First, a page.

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George Floyd's Brother Said Trump "Didn't Give Me The Opportunity To Speak" When He Called His Family

"I was trying to talk to him, but he just kept like pushing me off like, 'I don’t want to hear what you’re talking about.'"

Posted on May 30, 2020, at 6:38 p.m. ET

Kerem Yucel / Getty Images

A protest near the area near where George Floyd died.

After days of angry protests across the country over the death of George Floyd, President Donald Trump said he called the Floyd family on Friday. But in an interview Saturday, Philonise Floyd said Trump "didn't give me the opportunity to even speak" about his brother.

"It was so fast. He didn't give me the opportunity to even speak. It was hard," Philonise told Rev. Al Sharpton on MSNBC. "I was trying to talk to him, but he just kept like pushing me off like, 'I don’t want to hear what you’re talking about.'"

video-player.buzzfeed.com / Via MSNBC

Thousands of protesters have taken to the streets every day since video of a Minneapolis police officer crushing Floyd's neck with his knee was released Monday.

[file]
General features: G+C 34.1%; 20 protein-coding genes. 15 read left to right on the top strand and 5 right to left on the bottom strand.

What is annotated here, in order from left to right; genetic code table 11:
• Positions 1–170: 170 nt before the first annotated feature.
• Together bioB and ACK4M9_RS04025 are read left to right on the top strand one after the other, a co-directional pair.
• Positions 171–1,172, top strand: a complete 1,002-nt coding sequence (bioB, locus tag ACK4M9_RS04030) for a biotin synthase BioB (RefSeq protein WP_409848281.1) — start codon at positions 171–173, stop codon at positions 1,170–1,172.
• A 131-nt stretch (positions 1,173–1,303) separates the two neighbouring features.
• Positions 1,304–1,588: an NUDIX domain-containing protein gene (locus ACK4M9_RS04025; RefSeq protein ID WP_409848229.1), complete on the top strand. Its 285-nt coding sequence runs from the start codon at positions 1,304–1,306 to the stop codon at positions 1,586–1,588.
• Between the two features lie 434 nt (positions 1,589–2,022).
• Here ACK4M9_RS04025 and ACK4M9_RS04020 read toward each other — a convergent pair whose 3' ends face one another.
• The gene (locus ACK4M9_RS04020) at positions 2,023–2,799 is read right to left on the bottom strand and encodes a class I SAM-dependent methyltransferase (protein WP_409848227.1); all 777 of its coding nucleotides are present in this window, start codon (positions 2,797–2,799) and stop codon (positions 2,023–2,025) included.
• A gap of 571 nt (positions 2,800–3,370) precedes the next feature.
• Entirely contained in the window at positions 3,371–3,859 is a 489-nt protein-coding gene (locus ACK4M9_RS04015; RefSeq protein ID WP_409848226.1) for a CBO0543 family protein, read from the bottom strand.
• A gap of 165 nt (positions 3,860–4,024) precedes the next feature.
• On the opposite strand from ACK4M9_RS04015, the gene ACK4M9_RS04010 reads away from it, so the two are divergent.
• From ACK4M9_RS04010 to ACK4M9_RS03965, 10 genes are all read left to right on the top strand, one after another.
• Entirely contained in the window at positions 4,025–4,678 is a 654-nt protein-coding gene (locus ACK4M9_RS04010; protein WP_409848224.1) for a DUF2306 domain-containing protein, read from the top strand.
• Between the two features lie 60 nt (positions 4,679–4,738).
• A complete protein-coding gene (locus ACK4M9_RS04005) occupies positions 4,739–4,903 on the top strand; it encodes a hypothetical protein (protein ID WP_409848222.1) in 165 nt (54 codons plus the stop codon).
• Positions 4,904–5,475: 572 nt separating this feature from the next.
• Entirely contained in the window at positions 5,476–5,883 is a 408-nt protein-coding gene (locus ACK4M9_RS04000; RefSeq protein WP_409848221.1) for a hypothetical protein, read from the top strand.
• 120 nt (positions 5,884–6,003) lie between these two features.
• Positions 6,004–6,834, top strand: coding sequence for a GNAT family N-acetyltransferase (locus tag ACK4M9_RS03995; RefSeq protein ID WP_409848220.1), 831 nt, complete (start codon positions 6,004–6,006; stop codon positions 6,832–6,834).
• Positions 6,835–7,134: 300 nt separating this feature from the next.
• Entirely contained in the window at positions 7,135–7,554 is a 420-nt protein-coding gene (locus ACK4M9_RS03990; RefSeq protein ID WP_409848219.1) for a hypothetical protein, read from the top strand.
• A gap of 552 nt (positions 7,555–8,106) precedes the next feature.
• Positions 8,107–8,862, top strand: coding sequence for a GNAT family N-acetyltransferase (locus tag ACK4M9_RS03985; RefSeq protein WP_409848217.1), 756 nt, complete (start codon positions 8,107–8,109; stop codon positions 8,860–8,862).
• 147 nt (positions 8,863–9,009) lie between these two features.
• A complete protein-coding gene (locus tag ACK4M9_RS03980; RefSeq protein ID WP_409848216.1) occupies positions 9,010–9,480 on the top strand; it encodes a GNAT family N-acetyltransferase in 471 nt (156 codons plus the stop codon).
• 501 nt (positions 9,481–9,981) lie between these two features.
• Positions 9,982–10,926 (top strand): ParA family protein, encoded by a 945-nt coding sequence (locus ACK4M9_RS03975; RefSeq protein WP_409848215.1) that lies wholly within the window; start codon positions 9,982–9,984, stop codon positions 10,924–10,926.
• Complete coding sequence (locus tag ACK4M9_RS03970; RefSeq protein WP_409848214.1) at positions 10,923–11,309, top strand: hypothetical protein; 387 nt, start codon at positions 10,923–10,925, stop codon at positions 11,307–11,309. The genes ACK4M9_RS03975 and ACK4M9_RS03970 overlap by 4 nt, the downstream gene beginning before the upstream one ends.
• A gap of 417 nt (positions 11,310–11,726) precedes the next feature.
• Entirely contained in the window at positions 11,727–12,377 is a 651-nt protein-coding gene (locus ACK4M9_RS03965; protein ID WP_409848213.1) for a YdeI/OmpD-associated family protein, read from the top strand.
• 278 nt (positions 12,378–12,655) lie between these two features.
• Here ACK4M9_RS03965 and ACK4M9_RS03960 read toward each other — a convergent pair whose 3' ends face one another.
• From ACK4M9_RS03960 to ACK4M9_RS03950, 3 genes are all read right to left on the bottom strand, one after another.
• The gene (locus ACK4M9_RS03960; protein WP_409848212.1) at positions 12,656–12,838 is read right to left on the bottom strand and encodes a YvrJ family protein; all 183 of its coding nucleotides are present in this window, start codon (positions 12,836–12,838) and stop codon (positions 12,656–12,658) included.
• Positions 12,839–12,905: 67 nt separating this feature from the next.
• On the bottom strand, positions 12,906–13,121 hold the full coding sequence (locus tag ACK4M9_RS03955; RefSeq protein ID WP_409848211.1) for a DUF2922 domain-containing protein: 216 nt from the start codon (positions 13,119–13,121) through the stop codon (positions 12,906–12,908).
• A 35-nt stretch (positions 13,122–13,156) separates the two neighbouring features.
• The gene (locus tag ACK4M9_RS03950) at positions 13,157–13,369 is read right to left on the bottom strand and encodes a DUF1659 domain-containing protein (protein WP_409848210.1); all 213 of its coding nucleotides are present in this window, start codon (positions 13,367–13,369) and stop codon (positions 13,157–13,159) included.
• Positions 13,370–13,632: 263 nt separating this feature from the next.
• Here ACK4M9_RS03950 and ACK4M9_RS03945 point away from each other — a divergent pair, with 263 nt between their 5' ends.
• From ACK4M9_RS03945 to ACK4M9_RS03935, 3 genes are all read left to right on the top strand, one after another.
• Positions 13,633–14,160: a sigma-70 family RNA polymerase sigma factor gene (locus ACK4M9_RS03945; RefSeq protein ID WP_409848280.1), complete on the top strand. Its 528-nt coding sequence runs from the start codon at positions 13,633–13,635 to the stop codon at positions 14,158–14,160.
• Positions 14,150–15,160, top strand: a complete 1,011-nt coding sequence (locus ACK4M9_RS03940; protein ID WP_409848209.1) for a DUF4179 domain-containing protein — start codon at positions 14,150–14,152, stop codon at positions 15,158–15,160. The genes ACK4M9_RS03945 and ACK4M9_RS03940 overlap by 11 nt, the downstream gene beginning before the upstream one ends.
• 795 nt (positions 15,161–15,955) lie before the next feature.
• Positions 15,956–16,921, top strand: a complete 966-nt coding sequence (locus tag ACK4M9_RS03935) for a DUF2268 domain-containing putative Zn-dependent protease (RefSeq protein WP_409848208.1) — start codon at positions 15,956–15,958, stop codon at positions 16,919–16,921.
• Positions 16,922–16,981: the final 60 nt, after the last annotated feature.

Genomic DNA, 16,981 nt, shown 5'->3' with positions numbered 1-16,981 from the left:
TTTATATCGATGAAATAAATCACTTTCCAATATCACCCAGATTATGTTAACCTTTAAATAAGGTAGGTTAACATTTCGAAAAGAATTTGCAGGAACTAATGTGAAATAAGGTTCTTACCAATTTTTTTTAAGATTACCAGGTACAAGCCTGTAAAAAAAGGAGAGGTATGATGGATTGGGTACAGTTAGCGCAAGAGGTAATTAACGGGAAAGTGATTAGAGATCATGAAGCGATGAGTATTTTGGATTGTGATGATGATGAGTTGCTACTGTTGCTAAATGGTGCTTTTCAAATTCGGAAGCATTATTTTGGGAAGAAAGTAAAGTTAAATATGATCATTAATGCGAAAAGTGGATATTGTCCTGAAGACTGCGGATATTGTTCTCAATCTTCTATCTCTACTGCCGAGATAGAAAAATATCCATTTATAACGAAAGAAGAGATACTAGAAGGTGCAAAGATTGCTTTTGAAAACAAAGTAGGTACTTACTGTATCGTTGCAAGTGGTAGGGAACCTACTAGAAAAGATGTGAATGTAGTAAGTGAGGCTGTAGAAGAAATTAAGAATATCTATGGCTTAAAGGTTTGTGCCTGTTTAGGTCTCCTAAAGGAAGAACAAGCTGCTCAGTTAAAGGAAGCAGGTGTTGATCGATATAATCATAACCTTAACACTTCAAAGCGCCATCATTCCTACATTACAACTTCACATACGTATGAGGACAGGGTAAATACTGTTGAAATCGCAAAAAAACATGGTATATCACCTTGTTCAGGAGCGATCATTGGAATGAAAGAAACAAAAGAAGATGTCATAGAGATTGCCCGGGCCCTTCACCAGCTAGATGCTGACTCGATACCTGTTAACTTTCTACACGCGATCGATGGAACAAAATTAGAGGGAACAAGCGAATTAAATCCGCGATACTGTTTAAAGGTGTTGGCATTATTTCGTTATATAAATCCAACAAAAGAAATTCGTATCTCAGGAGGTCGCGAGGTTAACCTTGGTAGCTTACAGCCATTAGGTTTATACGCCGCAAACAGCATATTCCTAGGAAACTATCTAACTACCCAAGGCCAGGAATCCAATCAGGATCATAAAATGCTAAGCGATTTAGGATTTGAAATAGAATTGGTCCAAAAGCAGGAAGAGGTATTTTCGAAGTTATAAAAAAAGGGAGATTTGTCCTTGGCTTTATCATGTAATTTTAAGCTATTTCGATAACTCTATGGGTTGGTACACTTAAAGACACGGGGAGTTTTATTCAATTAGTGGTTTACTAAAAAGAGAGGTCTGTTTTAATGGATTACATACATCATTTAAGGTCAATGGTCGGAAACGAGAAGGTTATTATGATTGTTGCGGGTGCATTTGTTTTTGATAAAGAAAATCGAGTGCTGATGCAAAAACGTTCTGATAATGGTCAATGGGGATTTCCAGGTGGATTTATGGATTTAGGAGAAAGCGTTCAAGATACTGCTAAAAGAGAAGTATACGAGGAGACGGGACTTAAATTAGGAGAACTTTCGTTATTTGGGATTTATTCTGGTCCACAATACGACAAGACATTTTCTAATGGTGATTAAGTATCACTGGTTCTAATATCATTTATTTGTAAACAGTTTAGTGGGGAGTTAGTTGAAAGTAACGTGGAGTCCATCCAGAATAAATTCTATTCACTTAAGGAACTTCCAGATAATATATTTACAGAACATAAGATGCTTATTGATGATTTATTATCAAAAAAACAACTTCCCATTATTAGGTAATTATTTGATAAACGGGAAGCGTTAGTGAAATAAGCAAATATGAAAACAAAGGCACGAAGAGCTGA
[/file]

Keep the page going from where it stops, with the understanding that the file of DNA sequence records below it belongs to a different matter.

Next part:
The officer, Derek Chauvin, has since been fired and charged with third-degree murder and manslaughter. Three other officers who stood by as Floyd pleaded "I can't breathe" have also been fired.

Police and protesters have clashed in major cities across the country, leading to hundreds of arrests, buildings set on fire, and many businesses damaged.

Meanwhile, Trump has been muted on Floyd's death, except to threaten protesters and rail against property damage on Twitter. He called protesters "thugs," and threatened to shoot people and set "vicious dogs" on them.

He addressed Floyd's death Saturday at an unrelated event, calling it a "tragedy."

"Yesterday I spoke to George's family and expressed the sorrow of our entire nation for their loss," Trump said. "I stand before you as a friend and ally to every American seeking justice and peace, and I stand before you in firm opposition to anyone exploiting this tragedy to loot, rob, attack, and menace."

Philonise said he tried to tell Trump about his desire for justice. "I just told him, I want justice. I said that I couldn't believe that they committed a modern-day lynching in broad daylight," he said Saturday.

"I love my brother. I'm never going to see him again," he said, breaking down.

The White House did not immediately respond to a request for comment.

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